| Click here for Rat
House Mouse- Mus musculus
||Ears: Large in proportion to body
Weight & Size adult: Approx.3/4-1 oz. / 6-7 inches in length
(tip of nose to end of tail)
Fur: Silky dusty gray, brown-gray.
Droppings: Approximately 1/4 inch long, pointed at both ends.
About the size of rice but dark in color.
| Young mice reach sexual maturity
in approx. 1 1/2 months and they will have up to 8 litters per year, with
an average litter size of 5-6 young. Mice have a life span of less than
12 months in the wild. Indoors the house mouse generally prefers
to live in wall voids, under spaces below cabinets & furniture and
under the insulation of basements and attics. Mice are omnivores
and will consume the same foods as humans. Mice do not need a daily water
sourceas they can metabolize water from the foods they consume. Mice usually
live in a teritory of 10-20 feet for this reason it is necessary to make
many trap and bait placements to cover an entire house or structure. Mice
are nocturnal, with their peak activity at dusk or before dawn.You may
see activity during the day when the populations are high.
| Control of mice starts with a
thorough inspection of the exterior rodent entrance ways, harborages and
the internal and external sources of food. The inspection will determine
the Integrated Pest Management (IPM) approach that will combine all efforts
such a exclusion, prevention, sanitation, mechanical and chemical control
procedures. It is important to eliminate the rodents quickly so the least
amount of environmental contamination and structural damage will occur.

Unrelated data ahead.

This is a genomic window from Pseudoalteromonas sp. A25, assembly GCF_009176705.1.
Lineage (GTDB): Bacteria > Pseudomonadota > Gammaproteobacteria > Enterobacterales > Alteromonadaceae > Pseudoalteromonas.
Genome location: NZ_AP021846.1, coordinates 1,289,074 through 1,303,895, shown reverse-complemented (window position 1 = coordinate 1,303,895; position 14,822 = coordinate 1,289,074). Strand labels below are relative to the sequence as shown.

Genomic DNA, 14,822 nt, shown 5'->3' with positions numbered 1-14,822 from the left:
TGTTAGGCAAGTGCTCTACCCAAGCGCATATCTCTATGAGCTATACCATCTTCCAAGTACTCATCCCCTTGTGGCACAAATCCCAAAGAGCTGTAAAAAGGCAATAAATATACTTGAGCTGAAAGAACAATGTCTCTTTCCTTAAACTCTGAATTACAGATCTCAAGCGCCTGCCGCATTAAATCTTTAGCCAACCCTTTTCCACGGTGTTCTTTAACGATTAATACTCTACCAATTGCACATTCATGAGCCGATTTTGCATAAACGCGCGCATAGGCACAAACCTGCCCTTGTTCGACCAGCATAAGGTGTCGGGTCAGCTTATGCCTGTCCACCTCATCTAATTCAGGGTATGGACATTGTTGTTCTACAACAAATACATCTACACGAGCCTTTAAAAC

Harborages: Mice prefer the cover of tail grass, shrubs
and leaf litter. It is important to remove accumulated leaf debris from
around the structure. Making sure the grass is kept at a low level this
will also reduce the amount of mice in and around the structure. Bushes
and tree limbs should be trimmed away from the house as to prevent
easy access to the roof of the structure. Mice can invade attics where
they will feed on seeds and acorns found in the gutters of homes. Be sure
to clean the gutters regularly. Store firewood away from the structure
and keep the firewood off the ground where possible.
Entrance ways: A young mouse can pass through an
opening the size of a dime! It is important to inspect for these openings
around doorways, garage doors, pipe openings and vent pipe openings. Holes
can be sealed temporarily with steal or copper wool or with foam and silicon
caulking. A more permanent solution wood be to cement openings where possible
or repair the area with wood, siding or sheet metal where applicable. Don't
forget to inspect the bottom of the doorways and install metal door sweeps
Food sources: Mice or omnivores and will consume
seeds, grains and nuts as well as insects, slugs and worms outdoors. Indoors
they feed on dried pet foods, cereals, chocolate, candy and all grains
& seeds including grass seeds. Common outdoor sources of food are bird
feeders, vegetable gardens, trash containers, pet foods and barbecues.
Indoors they will invade pantries, pet bowls, stored bird and grass seeds
in garages and basements.
Control options: There are several baits and devices
that are used to eliminate mice. Some of which are snap traps, glueboards
and rodent bait blocks. Always place rodent control devices against walls
in areas of activity. Allow some time for the rodent to get used to these
new objects. Make sure the traps are perpendicular to the wall with the
trigger against the wall. Some favorite baits for rat snap traps are peanut
butter, bacon, cheese or cotton balls for nesting material. You can use
dental floss to help keep the bait on the trap. When using rodenticide
baits be absolutely sure that the bait can not be accessed by children
Schedule on appointment online
410.288.9300 in Baltimore
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